CFPB News: Democrats Call Out Mulvaney’s Reported Changes to CFPB Fair Lending Enforcement
HousingWire | Feb. 16, 2018
A group of more than 50 Congressional Democrats are questioning the motivation of Consumer Financial Protection Bureau Acting Director Mick Mulvaney’s reported decision to strip the agency’s Office of Fair Lending and Equal Opportunity of its enforcement powers.
Earlier this month, the Washington Post reported that Mulvaney plans to bring the Office of Fair Lending and Equal Opportunity directly under his own supervision and remove the office’s enforcement authority.
In the wake of the report, fair housing advocates called out the move, suggesting that Mulvaney was taking “yet another step” to dismantle the CFPB.
Now, more than 50 Democrats, including Sens. Elizabeth Warren, D-Mass.; Sherrod Brown, D-Ohio; Robert Menendez, D-N.J.; and Kamala Harris, D-Calif.; along with Reps. Maxine Waters, D-Calif.; and Elijah Cummings, D-Maryland, want to know what exactly Mulvaney is planning to do when it comes to fair lending.
Read More »
CFPB News: Trump Administration's Latest Strike on CFPB – Budget Cuts
NPR | Feb. 18, 2018
The Trump administration is proposing to dramatically cut funding for the Consumer Financial Protection Bureau, a move critics say is an ongoing assault on the 7-year-old agency.
The White House proposal would chop funding for the CFPB by about $150 million — or a quarter of its budget. Such cuts would mean "massive layoffs and disruptions," says Mike Calhoun, the president of the Center for Responsible Lending. That would "make it hard for it to do its job — a job that it's been doing incredibly well," he says.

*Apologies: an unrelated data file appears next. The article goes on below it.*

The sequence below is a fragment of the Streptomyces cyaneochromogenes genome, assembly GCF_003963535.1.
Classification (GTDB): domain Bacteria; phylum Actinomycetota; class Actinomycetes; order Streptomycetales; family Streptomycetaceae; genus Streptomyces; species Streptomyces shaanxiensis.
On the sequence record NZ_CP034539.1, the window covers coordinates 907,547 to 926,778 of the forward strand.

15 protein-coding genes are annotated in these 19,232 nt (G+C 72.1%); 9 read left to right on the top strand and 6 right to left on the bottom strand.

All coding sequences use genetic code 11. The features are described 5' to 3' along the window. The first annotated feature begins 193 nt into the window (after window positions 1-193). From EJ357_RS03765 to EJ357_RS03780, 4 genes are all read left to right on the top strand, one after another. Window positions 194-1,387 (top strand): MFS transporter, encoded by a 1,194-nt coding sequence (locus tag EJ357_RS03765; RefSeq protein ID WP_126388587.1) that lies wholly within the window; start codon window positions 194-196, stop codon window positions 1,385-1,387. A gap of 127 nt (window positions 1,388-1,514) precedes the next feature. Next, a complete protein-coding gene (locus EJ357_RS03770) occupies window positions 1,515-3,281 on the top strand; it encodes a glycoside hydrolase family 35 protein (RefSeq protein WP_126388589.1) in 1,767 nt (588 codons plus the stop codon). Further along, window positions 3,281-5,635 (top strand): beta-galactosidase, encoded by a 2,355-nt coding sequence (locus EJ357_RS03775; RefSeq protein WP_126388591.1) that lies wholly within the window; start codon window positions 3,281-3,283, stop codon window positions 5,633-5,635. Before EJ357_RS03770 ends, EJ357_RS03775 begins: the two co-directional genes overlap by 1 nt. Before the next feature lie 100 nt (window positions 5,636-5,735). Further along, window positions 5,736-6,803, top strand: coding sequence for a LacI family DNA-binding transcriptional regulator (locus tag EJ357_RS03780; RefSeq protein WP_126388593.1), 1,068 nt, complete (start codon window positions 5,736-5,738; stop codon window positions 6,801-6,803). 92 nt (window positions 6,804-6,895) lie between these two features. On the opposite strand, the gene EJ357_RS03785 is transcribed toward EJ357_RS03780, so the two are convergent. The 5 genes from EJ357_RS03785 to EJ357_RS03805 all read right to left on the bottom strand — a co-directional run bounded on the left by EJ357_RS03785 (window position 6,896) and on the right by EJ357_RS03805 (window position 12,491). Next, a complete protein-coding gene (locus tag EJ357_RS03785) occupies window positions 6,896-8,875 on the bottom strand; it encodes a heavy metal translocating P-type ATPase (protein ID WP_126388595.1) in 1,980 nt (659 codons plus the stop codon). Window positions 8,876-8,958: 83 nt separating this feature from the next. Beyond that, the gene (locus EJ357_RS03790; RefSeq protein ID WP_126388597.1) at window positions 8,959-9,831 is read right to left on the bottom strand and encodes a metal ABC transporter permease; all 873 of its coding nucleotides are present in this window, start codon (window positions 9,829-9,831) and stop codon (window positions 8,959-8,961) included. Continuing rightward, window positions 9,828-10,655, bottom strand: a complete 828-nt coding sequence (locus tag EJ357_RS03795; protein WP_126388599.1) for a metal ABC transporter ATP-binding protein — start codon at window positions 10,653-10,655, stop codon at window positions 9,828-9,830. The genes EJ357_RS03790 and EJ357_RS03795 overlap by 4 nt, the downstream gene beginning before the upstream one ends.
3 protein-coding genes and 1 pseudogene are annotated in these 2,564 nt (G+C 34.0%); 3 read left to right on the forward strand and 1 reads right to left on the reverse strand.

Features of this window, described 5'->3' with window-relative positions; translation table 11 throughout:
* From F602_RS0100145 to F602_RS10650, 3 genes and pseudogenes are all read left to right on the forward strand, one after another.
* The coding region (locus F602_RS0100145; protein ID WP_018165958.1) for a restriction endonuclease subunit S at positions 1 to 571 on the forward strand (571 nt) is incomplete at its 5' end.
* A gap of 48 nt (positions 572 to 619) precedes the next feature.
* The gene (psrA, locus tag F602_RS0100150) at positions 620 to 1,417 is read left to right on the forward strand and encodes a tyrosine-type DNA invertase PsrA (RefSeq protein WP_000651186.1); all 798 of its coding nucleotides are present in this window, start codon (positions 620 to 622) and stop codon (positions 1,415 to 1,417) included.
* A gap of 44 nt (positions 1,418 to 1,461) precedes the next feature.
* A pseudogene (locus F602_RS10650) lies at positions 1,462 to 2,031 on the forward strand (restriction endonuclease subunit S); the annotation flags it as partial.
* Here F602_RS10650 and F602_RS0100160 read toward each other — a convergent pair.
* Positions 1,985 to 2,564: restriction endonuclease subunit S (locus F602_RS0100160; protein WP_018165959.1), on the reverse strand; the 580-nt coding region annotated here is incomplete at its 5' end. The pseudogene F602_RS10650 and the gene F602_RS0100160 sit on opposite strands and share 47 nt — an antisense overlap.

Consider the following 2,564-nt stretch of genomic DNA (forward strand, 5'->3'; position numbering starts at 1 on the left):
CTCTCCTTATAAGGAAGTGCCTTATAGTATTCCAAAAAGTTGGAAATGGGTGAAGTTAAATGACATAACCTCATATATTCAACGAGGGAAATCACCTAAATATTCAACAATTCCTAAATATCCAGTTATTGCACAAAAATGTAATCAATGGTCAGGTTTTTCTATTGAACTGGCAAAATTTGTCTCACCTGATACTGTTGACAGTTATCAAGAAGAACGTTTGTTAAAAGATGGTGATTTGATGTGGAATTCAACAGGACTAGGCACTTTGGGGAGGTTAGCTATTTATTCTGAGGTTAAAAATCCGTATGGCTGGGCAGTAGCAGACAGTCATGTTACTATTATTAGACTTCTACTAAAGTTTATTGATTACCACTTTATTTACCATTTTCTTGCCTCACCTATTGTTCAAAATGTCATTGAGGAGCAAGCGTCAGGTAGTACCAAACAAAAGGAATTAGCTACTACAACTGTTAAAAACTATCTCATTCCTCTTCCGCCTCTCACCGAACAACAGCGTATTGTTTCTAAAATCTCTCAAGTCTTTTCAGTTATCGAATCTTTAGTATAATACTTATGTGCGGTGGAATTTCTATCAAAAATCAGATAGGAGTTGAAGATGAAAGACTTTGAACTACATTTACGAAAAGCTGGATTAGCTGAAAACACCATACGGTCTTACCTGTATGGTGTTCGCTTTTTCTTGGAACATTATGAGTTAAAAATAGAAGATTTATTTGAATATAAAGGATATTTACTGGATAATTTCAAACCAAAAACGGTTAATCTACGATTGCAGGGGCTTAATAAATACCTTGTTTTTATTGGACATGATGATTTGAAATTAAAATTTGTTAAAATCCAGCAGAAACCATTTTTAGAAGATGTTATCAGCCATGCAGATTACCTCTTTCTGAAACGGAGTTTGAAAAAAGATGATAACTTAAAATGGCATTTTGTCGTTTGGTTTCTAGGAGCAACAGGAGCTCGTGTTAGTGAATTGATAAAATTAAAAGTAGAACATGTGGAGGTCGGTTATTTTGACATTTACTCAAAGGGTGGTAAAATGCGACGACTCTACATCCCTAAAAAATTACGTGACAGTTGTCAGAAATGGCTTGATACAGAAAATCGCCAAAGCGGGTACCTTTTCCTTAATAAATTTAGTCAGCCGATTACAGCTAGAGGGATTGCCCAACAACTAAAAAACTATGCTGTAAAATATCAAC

But some Republicans think the bureau is too powerful and has been too aggressive in crafting new regulations and suing financial firms. And President Trump appointed one of the agency's harshest critics to be its interim director.
Read More »
Primary Elections: Make Sure Your Voice Is Heard
Early Voting Continues Through March 2
TLTA | Feb. 20, 2018
There comes a time when actions truly speak louder than words. If you love Texas, make a plan to vote early in Texas Primary Elections through March 2, and make sure that your family, friends and co-workers have the facts about why March Matters and who can vote:
What Are Primary Elections?
Texas primaries are when voters from both parties select their candidates to run in the November general election up and down the ballot. That means that the candidates who win the March primaries will drive the issues for the November election – and the state’s policy priorities for the next four years.
Who Can Vote in Primary Elections?
If you haven’t voted in a primary election in Texas, the process is similar to November’s general election. You must be registered to vote and show proper identification.
What’s different is:
- When you arrive at the polling location, you tell the polling volunteer which party’s primary – Republican or Democrat – in which you plan to participate for this election,
- Sign a pledge that you won’t vote in another party’s primary during this election year, and then
- Vote for that party’s candidates and proposals
That’s all there is to it. You don’t need to already be a “registered member” of a political party, like in some other states – Texans don’t register as Republicans or Democrats.
You also don’t need a political party “ID card” to vote in a primary election.
What's My District and Who Represents Me »
Who's Running in Texas »